(Saturday, September 20)
“Hraparak” comments on the 17th anniversary of a national referendum in which Armenians overwhelmingly voted for independence from the Soviet Union. The paper says the unanimity with which they expressed their will has never been seen again in Armenia’s post-Soviet history. It says many of them subsequently grew disappointed with the independence, blaming it for government corruption and the country’s grave socioeconomic woes.
“If you go through critical psychological upheavals for 17 consecutive years and expect that someone will save you with heroic efforts, your country can not be stable and step on to the path of development,” writes “Aravot.” “Of the past 17 years only the two years of war [with Azerbaijan] were critical. The war was our sole fateful test and we passed it with honor thanks to our real heroes and the entire nation. In this regard, we must not forget the first president of our republic and his team, which certainly included the second and third presidents.”
“Despite all the difficulties that have befallen our state during all these years and are still not fully overcome, it must be noted with pride that our faith in freedom and independence has never been in question,” says “Hayots Ashkhar.” The paper believes Armenia must continue to go down the path of independence and “occupy our worthy place in the competition and cooperation of nations.”
“Unfortunately, our society still does not perceive Independence Day as a real holiday, and celebrations on this occasion start and end with grandiose speeches and standard messages of various officials” laments “168 Zham.” “Even more unfortunate is the fact that there are still people who have reservations about independence.” The people who led the country to independence are also to blame for this, says the paper.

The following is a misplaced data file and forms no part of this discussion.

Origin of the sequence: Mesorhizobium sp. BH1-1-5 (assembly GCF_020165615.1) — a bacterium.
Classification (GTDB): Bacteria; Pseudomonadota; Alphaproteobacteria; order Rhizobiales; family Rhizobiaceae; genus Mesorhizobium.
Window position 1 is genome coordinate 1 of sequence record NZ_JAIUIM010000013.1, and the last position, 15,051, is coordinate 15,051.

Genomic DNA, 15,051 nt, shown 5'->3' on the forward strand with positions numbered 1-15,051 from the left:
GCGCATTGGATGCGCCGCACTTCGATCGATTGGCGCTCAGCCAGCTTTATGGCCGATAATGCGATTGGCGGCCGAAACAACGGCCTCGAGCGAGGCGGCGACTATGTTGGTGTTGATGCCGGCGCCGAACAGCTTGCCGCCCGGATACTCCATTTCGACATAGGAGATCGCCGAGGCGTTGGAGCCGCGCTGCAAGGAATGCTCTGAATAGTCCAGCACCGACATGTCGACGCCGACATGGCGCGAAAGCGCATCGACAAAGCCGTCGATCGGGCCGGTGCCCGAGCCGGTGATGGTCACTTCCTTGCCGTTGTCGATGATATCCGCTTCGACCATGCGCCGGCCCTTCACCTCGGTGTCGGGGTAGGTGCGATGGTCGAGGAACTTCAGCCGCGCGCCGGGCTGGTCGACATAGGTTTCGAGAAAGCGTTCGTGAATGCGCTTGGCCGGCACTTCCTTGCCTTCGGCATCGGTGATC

Ashot Aghababian, a parliament deputy from the governing Republican Party of Armenia (HHK), tells “Hayk” that Tigran Torosian stepped down as parliament speaker because he could not do his job properly. “You can’t do it only about knowing the law and speaking well,” he says. Aghababian complains that Torosian never invited him to weddings or other parties and never helped fellow parliamentarians who got in trouble.
“Chorrord Ishkhanutyun” reports that Torosian looked confused and lost after announcing his resignation at a parliament session on Friday. The paper says pro-government parliamentarians were in high spirits after that. “They were joking, loudly giggling in the canteen and waiting for the announcement of a few more votes,” says.
According to “Hayk,” HHK deputies were particularly jubilant about Torosian’s decision to quit without a fight.
“Hraparak” says Hovik Abrahamian, the newly elected parliament deputy who is tipped to replace Torosian, has yet to be seen in the National Assembly. “They say that he wants to enter the National Assembly as a parliament speaker and does not want to take the seat of a rank-and-file deputy,” claims the paper.